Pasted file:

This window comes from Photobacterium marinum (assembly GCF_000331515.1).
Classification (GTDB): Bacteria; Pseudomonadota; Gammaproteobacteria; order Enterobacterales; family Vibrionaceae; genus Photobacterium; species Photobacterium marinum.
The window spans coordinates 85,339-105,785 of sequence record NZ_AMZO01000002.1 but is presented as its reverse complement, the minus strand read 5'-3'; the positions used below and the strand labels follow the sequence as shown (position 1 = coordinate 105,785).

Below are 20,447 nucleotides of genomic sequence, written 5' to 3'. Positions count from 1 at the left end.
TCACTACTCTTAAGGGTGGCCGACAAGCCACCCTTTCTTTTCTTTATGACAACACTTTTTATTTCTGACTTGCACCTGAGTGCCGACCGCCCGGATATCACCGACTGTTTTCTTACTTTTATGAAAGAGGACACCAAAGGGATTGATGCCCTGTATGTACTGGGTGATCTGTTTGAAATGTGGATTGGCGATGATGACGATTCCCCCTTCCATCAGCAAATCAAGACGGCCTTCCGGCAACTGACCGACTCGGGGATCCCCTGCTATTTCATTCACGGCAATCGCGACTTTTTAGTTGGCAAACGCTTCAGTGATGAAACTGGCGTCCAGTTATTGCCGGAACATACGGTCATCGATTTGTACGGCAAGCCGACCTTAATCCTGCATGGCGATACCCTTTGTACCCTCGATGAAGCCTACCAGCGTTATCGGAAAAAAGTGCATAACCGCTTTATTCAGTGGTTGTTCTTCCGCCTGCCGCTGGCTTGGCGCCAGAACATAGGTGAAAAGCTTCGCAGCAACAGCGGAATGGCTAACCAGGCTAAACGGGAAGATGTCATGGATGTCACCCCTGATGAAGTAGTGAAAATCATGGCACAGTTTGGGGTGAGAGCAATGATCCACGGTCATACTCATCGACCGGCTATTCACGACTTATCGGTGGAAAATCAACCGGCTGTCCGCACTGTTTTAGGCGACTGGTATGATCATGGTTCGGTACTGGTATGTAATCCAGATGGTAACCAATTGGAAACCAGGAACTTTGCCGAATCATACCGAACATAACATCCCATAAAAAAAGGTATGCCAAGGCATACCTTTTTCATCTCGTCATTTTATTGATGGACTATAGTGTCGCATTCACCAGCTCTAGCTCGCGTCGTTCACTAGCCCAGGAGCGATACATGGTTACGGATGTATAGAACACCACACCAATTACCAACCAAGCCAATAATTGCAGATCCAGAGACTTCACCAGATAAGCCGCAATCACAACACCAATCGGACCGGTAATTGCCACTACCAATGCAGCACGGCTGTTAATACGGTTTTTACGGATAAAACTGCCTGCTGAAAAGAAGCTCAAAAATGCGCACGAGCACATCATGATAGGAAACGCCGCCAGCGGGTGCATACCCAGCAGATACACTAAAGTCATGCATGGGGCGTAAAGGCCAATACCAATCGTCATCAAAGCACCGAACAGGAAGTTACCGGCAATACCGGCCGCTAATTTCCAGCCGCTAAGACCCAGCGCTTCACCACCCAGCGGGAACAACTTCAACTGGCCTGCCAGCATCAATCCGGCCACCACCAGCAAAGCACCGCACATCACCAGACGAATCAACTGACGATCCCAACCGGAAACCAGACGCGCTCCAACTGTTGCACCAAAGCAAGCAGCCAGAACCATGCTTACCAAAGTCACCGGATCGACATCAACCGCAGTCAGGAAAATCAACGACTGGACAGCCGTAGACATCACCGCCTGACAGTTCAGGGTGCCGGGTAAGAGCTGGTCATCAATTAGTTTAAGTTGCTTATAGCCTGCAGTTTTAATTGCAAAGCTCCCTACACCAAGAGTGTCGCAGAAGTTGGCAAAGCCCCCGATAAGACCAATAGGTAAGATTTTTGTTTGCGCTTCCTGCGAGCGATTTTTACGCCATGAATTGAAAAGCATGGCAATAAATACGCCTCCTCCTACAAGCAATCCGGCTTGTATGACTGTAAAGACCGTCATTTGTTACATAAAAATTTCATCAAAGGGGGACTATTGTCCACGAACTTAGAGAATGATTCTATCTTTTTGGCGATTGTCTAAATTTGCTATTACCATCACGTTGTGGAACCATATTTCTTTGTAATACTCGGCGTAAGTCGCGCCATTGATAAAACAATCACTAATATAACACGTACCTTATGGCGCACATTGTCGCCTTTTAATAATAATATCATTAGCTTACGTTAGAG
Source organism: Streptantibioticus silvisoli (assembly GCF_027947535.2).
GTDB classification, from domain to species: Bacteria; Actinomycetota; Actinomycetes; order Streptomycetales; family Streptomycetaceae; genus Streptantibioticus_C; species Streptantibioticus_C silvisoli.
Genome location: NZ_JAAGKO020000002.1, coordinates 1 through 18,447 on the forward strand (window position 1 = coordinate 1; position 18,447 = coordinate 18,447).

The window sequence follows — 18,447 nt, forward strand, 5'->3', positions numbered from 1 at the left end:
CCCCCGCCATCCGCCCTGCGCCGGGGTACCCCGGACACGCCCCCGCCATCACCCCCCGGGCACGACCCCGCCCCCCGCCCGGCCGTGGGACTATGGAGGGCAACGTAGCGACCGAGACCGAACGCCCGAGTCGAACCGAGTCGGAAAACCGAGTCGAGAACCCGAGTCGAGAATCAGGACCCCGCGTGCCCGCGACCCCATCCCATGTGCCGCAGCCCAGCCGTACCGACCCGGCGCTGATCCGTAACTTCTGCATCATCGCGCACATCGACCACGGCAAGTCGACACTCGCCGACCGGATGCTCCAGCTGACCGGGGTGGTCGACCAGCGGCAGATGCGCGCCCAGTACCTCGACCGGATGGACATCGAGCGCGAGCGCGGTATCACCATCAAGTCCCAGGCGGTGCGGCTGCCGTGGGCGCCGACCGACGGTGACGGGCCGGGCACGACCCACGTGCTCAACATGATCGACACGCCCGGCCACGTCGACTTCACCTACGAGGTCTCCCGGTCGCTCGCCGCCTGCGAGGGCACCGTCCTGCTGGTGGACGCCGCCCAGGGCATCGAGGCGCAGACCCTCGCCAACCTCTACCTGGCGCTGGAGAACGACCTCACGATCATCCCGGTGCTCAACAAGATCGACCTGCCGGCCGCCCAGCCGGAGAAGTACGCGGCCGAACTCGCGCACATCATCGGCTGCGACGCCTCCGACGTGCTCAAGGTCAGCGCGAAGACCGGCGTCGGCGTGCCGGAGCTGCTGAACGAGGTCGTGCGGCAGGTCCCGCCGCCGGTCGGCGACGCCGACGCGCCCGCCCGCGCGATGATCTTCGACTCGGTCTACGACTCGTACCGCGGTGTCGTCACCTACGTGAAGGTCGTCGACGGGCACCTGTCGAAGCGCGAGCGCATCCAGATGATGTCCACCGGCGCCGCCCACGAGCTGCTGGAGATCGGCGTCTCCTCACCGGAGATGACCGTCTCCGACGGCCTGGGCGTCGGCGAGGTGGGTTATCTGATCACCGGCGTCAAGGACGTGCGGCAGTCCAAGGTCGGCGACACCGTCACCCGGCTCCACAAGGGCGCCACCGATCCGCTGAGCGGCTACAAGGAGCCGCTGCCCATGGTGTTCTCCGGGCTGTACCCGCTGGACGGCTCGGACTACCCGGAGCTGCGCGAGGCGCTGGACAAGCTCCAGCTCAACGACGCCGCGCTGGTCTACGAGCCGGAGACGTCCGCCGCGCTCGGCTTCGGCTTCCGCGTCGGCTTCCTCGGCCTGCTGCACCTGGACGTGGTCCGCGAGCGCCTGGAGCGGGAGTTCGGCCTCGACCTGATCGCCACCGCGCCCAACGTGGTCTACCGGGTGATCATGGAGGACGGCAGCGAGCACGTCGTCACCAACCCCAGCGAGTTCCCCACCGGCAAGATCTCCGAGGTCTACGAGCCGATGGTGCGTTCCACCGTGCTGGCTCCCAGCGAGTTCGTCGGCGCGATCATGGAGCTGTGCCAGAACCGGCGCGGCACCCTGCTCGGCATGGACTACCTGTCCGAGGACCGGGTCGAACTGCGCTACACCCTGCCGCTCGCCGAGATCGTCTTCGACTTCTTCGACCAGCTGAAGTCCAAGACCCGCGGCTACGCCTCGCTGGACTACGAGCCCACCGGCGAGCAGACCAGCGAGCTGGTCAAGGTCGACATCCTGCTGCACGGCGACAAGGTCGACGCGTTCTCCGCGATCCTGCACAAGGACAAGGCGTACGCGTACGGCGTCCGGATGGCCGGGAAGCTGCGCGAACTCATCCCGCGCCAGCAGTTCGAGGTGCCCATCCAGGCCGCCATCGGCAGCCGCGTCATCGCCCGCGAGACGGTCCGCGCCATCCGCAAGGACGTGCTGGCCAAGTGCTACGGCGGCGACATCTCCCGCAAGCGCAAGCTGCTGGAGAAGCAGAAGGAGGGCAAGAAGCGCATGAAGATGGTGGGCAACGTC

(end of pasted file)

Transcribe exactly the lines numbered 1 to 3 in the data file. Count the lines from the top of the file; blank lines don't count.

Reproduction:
This window comes from Photobacterium marinum (assembly GCF_000331515.1).
Classification (GTDB): Bacteria; Pseudomonadota; Gammaproteobacteria; order Enterobacterales; family Vibrionaceae; genus Photobacterium; species Photobacterium marinum.
The window spans coordinates 85,339-105,785 of sequence record NZ_AMZO01000002.1 but is presented as its reverse complement, the minus strand read 5'-3'; the positions used below and the strand labels follow the sequence as shown (position 1 = coordinate 105,785).